Yakisoba Pan Is The Japanese Noodle Sandwich You Need To Try

Who says you can't eat pasta with your hands? A combination of the savory comfort of a good noodle stir-fry with the hands-on convenience of finger food, yakisoba pan is one of the most classic urban comfort foods found in Japanese cuisine. Translated directly as "fried noodle bread," the yakisoba pan is exactly what it sounds like: a hearty scoop of yakisoba noodles served in an oblong bread bun.

This noodle hot dog might sound eccentric or even somewhat unappealing to some, but it's been around since long before the advent of the ramen burger trend and is one of the most representative examples of sozai pan, a Japanese food genre comprised exclusively of bread with fillings or toppings that would usually be eaten as their own dishes. While it's definitely a more casual type of food that you won't find offered at an izakaya or even a soba restaurant, yakisoba pan is a classic, must-try finger food for any fan of Japanese cuisine, stir-fried noodles, or both.

Yakisoba pan rose to fame decades ago

Despite having a great deal in common with the chow mein burger that was invented in the 1920s — and yakisoba being derived from chow mein itself — the yakisoba pan seems to be an independent phenomenon that happened in Japan. The majority consensus is that yakisoba pan was invented in the 1950s in a diner, though there are a few conflicting accounts regarding the specifics of how yakisoba pan came to be. Some say that a diner suggested that patrons try eating yakisoba in a koppe pan — a plain bun — while others claim that a customer requested the yakisoba and bread to be combined.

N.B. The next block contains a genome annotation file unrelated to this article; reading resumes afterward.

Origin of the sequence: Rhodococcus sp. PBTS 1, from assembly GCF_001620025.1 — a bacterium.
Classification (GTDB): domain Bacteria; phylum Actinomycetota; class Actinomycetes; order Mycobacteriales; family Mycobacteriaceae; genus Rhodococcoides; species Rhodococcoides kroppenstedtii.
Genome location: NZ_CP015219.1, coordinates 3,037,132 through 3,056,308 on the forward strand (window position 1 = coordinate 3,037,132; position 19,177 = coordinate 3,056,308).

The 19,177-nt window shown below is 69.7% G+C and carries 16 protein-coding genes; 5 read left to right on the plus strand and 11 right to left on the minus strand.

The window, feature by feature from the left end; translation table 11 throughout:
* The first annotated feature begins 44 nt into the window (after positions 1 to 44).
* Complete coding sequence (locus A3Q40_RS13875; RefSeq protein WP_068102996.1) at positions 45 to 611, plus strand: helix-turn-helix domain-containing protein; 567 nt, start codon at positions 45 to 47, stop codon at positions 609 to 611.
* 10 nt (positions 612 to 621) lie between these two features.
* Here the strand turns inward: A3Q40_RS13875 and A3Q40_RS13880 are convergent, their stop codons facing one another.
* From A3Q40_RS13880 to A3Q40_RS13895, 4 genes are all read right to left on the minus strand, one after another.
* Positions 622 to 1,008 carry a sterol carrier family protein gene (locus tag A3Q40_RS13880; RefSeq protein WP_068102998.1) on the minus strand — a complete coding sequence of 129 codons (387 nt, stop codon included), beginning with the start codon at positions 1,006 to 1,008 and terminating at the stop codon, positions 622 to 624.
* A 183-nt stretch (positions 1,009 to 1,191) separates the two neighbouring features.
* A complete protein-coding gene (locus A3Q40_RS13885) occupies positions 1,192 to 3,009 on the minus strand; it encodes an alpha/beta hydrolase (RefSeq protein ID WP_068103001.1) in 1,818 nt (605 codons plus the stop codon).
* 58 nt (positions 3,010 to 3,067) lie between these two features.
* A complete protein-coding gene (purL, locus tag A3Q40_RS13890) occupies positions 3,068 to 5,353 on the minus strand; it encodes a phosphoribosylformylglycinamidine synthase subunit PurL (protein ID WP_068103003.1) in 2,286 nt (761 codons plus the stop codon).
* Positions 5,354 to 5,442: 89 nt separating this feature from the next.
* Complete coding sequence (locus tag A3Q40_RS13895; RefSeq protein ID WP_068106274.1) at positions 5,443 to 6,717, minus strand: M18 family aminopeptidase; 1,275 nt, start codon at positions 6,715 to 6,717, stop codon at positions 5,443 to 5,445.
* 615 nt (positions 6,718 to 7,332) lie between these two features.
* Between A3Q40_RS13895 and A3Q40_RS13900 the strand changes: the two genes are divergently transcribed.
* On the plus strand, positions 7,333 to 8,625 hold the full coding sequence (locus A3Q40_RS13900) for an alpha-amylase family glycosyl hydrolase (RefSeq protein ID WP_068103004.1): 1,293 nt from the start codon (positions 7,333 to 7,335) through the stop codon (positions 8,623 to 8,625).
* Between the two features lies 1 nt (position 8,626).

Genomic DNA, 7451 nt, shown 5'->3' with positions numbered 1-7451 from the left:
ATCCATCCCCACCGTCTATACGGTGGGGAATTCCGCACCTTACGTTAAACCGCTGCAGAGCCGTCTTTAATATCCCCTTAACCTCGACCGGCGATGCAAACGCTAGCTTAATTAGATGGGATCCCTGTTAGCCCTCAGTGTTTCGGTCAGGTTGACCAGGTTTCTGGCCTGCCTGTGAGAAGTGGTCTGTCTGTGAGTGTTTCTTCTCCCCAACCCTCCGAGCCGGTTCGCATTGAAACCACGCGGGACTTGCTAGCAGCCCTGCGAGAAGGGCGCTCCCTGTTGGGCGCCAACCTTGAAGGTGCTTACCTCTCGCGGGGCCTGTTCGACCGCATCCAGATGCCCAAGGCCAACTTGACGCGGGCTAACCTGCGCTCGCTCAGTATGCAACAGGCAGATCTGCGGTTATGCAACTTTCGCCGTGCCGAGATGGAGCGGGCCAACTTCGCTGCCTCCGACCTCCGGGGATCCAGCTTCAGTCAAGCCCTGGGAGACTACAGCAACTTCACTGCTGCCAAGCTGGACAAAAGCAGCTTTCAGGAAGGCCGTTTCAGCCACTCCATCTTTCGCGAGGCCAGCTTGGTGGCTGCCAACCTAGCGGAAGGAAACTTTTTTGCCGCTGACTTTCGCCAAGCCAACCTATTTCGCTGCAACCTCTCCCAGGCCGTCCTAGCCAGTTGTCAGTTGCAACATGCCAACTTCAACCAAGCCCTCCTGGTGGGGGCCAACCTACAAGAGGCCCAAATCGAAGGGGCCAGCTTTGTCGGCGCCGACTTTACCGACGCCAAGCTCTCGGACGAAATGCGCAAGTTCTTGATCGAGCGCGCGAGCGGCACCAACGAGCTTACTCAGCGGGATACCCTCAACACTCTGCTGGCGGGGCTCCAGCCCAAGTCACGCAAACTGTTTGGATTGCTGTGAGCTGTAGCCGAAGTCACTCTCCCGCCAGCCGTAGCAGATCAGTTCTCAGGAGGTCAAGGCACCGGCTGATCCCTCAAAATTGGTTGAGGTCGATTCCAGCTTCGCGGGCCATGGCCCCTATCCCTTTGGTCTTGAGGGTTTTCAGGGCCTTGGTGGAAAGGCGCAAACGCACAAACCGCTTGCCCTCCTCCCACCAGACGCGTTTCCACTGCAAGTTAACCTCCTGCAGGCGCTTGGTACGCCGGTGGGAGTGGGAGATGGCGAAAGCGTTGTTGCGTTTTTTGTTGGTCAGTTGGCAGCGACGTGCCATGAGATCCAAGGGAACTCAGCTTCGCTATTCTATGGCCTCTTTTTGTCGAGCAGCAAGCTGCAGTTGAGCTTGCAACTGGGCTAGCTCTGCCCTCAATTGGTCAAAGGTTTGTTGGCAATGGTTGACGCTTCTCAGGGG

Regardless of which side the suggestion came from, yakisoba pan has since become a classic and quintessential part of Japanese comfort food. Its main cultural perception in Japan is as a nostalgic lunch item often made in high school cafeterias; rushing to grab a yakisoba pan from the student canteen is a popular recurring trope you'll see in basically any Japanese media involving schools and students as protagonists. In real life, you'll also find it offered in most convenience stores in Japan next to other popular sozai pan like curry pan, chicken pan, and more.

How to make yakisoba pan

Outside of Japanese convenience stores, you might find that the only reliable way of trying yakisoba pan is to make it yourself. Thankfully, there's really no hard and fast rule as to what kind of yakisoba or what kind of bread you need to make a yakisoba pan. Nearly anything goes, and the simplest way to try it is to buy some yakisoba for yourself and load it into a hot dog bun. If you want an experience closer to the one you'll find in Japan, however, you'll probably want to go for a very simplistic yakisoba with minimal ingredients and a soft milk bread.

The yakisoba part is easy to make if you have some chow mein or instant ramen noodles, a bit of cabbage, and Japanese Worcestershire sauce — no need for extra protein or fancier vegetables. The bread is a bit more complicated depending on the diversity of food in your area: What's usually used in yakisoba pan is called koppe pan, a milk bread bun used as a base for many other kinds of stuffed bread treats. The easiest solution would be to pick up some plain milk buns from your closest Asian bakery. If you don't have one nearby, you can grab any East Asian milk bread recipe and shape your bread into oblong buns before popping it in the oven for some easy homemade koppe pan. All that's left is to stuff the yakisoba in the bread and enjoy!